Yachie's face turns pale, her heart thumping as if it would burst in any second. Rivers of sweat wrap around the Jidiao's arm as she brings it towards the three options given to her. One out of three. One out of three. There's still a chance to not press the trigger. She only needs to brace herself, calm herself down, focus her mind on the remaining sharks. She moves her arm forward, fighting against the stream of survival instinct that screams for her to stop. She places her fingers on one of the sharks, gently pressing its tip and—

Yachie returns to her vision, her ears ringing from the clashing sound of metal; the machine's teeth gripping her arm.

“The round concludes. Four milligrams of epinephrine is injected into Yachie, four milligrams of melatonin into Tewi.”

Yachie is left stunned, her eyelids opening wide as she looks at the device in her forearm, the visible substance on the tubing slowly but surely reaching her veins. She brings her other arm to her neck and—

Something grabs her arm, preventing her from messaging the neck. Yachie looks at the perpetrator, the corner of the Inaba's lips are raised to the eyes, the muscles flexing on her entire face as the smile displays her teeth. “Don't even think of it.”

Her heart collapses, the valves on her core shutting so loudly that the sound reaches her ears. Her myocardium squeezes into a pulp each time it forces the blood throughout her body. Her aorta has to endure the killing pressure in each pump, scraping the artery wall as the red blood cells stomp everything in its way. Yachie throws her head to the machine, vomiting blood into the mechanical jaws as epinephrine fills her body.

She can't hear anything, not even the deafening laugh of the opponent beside her, not even the yelling of help from her subordinate in the back, not even the clearing announcement from the butler. All she can do is wait for the machine to let her go.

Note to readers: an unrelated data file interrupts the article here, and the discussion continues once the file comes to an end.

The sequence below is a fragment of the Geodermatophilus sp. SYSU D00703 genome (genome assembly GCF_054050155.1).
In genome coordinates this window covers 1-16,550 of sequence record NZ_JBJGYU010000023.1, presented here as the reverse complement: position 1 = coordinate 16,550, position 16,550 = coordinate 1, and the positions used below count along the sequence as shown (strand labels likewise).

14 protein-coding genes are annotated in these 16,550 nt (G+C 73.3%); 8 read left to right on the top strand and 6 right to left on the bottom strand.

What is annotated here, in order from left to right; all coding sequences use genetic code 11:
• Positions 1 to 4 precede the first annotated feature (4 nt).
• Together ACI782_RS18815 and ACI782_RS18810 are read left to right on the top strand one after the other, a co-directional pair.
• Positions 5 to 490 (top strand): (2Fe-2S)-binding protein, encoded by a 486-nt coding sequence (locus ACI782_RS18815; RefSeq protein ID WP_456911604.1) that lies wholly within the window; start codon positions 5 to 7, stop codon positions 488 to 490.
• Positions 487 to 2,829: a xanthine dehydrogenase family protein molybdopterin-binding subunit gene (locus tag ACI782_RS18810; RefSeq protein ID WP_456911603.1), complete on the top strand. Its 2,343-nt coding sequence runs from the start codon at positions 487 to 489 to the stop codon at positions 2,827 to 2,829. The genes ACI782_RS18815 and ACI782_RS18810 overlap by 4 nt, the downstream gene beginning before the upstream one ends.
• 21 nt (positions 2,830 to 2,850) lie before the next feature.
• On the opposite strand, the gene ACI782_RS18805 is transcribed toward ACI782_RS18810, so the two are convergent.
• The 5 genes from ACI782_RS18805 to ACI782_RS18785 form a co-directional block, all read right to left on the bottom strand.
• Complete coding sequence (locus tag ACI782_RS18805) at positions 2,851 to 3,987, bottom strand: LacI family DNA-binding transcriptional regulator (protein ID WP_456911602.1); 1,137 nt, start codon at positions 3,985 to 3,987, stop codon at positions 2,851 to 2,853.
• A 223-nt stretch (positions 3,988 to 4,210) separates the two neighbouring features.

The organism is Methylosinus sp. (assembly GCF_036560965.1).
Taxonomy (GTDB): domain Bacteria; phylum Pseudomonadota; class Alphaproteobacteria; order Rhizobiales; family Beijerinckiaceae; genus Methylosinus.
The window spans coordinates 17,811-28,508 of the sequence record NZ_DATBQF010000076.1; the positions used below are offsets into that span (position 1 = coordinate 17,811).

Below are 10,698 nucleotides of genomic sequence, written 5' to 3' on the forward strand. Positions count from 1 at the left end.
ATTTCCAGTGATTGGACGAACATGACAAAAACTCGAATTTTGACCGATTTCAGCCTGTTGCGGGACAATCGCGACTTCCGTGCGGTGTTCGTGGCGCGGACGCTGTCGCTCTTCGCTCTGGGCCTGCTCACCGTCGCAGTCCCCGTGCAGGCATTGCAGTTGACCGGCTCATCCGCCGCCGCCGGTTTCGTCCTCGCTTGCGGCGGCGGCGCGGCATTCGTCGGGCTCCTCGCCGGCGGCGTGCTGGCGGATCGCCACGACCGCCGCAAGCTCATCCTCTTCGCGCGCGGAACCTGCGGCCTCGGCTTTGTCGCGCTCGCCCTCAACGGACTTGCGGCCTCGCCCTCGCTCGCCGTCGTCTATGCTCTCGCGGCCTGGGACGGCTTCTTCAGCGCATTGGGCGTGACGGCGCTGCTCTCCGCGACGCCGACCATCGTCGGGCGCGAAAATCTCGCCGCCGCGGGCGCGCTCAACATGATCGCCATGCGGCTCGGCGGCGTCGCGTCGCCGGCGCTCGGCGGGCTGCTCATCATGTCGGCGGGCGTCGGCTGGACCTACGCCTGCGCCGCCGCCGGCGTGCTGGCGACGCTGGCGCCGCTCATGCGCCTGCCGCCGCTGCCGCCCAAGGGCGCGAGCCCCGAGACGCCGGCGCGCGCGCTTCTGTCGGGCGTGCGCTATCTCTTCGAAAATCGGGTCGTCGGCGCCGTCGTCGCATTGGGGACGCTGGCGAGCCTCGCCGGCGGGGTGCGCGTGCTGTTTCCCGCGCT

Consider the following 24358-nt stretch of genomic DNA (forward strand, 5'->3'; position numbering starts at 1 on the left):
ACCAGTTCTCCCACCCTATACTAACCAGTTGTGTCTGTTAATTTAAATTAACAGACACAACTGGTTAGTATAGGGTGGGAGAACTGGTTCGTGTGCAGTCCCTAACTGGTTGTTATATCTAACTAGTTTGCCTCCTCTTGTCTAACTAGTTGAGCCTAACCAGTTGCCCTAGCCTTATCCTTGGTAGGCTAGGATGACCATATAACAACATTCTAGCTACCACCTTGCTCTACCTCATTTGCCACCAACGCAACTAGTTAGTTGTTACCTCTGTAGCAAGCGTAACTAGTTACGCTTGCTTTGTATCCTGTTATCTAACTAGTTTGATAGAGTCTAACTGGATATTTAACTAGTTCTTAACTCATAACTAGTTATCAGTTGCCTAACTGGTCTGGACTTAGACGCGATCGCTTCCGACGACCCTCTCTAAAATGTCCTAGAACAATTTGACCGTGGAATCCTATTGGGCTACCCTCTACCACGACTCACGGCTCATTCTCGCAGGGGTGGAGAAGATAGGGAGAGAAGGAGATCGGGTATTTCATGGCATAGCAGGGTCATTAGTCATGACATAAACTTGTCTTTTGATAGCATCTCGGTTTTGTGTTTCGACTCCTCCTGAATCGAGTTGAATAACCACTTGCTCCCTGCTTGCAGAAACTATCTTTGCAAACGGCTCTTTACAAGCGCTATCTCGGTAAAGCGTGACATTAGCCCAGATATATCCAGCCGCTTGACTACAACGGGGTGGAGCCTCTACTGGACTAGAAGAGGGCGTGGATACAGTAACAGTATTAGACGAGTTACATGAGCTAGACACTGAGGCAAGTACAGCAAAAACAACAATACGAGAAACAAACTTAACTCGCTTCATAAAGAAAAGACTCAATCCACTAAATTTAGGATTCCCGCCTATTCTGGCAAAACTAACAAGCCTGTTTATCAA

“How does it feel?” Tewi says, stopping her laughter. “The pounding in your heart, the sharp pain in your head, the weariness of your muscles, all in order to attain your 'easy' fortune. Luck isn't just a phenomenon that occurs at random. It's an opportunity that comes with a cost, and the only hands that could grasp that opportunity are the ones who have struggled their way.” She moves to the middle of the room, placing her chair below the light as the symbol of endless knot falls into her. “We rabbits are accustomed to misfortune. All those slaughters, abuse, and experiments. We are so accustomed that the moment that opportunity presents itself, we'd have been extending our arms to attain them with all our might.” She looks to the skies, hands reaching upwards. “We have gone through the darkest pits of Hell and reached the brightest peaks of Heaven!”

Just when the Jidiao is losing her consciousness, the machine loosens its grip, releasing her from the clutches of metal. The Jidiao stumbles her way into the coffee counter, crashing into her subordinate's arms as the Sarugami holds her. Biten's heart races as she looks at the screen, Yachie's systolic counter reaching dangerous numbers. One-seventy, one-eighty, one-ninety, it will keep growing and growing at this rate! She could feel guilt filling her heart, is she going to be responsible for her leader's death? What is she going to do?

“It seems that Yachie couldn't continue the round.” The butler folds his arms behind his back. “We could bring her to Eientei, the paramedics there will return her state into normal, but that would mean she is officially quitting the game.”

The Sarugami is stuck in a dilemma, her mind stagnating as she stays in place, not taking any action. But, her leader! Her leader is her priority! She must ensure her safety no matter what. A mere two million yen is nothing compared to her life.

“..ten…” As the Sarugami opens her mouth to speak, attempting to close the game, the words die in her throat when the Jidiao points to the jug, instructing Biten to bring it closer. She wastes no time to grab the handle, lifting the jug of iced water and bringing it into Yachie.